This month, National Book Award winner Sarah M. Broom and staff writer for The Atlantic Vann Newkirk visited Tulane for a conversation as part of the Environmental Studies program’s “American Water and Actual Air” series. Broom, a native New Orleanian, released her first book The Yellow House just last year, which has continued to receive critical acclaim. Lyrical and honest, The Yellow House is a tribute to the New Orleans East and is a historical account of life “on the margins.”
A salute to the title of the lecture series, Broom and Newkirk focused much of their conversation on water. Among many subjects pertinent to life in New Orleans, including inequality, race, and place, the authors kept returning to the unavoidable—water sustains life, and also threatens it. The yellow house Broom grew up in met its demise during and after Hurricane Katrina hit New Orleans on that fateful August day in 2005.
“People are more than the sum of their disasters,” said Broom, commenting on a tendency for Hurricane Katrina to define what it means to be a New Orleanian. Water is a main character in The Yellow House, “a personified force,” Broom explained during the conversation, “that can potentially get us all.” When asked why she chose to refer to the flood that followed Hurricane Katrina as “the water,” Broom said she wanted to distinguish between the Hurricane and its aftermath: the category of the storm was one thing, “the negligence that led to 80% of the city being under water” was another.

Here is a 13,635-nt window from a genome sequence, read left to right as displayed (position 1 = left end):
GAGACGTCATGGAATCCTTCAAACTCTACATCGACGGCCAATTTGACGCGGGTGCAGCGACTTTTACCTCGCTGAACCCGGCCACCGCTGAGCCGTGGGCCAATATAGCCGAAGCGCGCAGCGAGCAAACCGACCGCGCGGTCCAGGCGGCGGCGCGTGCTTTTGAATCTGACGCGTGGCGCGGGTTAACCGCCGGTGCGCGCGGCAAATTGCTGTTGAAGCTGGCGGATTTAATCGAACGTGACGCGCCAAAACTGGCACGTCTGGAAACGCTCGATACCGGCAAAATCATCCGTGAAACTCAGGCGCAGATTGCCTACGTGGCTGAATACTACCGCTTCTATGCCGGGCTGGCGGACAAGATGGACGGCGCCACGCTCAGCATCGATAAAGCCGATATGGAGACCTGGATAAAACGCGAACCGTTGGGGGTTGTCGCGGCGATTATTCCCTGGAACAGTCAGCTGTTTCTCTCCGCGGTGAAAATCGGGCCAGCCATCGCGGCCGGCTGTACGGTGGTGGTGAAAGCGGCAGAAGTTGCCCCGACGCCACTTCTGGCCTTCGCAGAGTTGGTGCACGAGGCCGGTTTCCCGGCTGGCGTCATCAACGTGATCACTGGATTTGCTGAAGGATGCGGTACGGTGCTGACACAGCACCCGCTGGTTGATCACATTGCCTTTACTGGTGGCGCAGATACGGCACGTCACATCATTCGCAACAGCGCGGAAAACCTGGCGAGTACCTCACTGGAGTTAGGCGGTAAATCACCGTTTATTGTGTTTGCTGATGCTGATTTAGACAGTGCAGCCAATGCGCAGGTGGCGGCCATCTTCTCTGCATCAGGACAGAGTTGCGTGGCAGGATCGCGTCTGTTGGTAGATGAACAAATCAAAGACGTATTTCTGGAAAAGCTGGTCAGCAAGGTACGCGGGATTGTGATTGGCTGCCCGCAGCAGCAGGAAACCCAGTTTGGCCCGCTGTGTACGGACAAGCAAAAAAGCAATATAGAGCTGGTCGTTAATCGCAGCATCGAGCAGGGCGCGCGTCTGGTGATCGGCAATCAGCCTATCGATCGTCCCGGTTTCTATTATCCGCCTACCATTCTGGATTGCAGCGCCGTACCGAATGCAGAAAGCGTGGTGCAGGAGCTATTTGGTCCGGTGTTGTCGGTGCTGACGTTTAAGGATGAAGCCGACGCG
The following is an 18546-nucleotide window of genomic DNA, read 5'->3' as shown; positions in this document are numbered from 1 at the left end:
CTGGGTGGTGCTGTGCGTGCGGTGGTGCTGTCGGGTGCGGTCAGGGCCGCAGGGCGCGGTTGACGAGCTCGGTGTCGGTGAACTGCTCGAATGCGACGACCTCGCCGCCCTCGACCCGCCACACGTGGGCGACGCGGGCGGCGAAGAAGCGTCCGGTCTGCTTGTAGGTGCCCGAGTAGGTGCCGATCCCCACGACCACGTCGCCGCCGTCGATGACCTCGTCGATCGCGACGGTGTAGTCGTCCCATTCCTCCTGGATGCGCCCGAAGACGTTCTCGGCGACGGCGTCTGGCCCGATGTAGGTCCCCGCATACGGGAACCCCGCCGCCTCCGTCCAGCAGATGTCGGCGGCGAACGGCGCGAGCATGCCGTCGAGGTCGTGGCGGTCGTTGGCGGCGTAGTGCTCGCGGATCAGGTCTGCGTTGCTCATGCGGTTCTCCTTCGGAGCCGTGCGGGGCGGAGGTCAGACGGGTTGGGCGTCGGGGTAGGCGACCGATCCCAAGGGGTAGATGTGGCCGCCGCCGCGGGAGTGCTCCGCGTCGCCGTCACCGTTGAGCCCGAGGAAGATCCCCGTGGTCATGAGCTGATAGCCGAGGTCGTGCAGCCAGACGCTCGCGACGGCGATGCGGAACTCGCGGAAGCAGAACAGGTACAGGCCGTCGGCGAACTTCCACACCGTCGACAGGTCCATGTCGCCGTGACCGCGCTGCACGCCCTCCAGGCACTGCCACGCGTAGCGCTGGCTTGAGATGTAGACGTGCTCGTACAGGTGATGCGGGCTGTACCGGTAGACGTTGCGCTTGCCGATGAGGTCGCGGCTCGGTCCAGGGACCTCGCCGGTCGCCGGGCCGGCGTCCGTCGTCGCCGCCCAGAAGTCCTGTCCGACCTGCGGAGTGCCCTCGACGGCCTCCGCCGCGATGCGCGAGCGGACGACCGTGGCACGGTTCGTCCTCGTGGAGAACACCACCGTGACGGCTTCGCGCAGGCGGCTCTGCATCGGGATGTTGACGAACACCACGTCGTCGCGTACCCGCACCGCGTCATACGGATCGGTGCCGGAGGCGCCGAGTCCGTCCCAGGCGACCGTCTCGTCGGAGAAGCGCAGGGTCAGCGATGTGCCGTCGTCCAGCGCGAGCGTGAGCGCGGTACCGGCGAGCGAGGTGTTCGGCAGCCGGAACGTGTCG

Places are central to our identities. In Louisiana, climate change threatens to wipe our homes off the map. And across the world, people’s senses of identity are in question as communities seek relocation due to environmental shifts such as rising sea levels, from Kivalina, Alaska, to the Marshall Islands. As Broom mentioned in her conversation with Newkirk, climate change is a catastrophe because we know how beautiful and precious a place can be. As Broom explains, “to have a place for yourself that you can claim is a human act, and that’s what it means to be part of a family.” Places and objects, she continued, retain memories that “shape us in our inner fibers.”
We fight long and hard to keep our feet on the ground to which we belong, but climate change is a battle we may not win. What we can do is write, read, and talk about the problem, include more voices of color, and weave the stories and struggles of climate victims into our narratives of place. The Yellow House does just that, shining light on the importance of ‘home’ and what it feels like to lose it.
The “American Water and Actual Air” series is organized by the School of Liberal Arts Environmental Studies program and the New Orleans Center for the Gulf South. The speaker series focuses on interpreting the environment across disciplines, and is hosted by Tulane professors Andy Horowitz and Thomas Beller.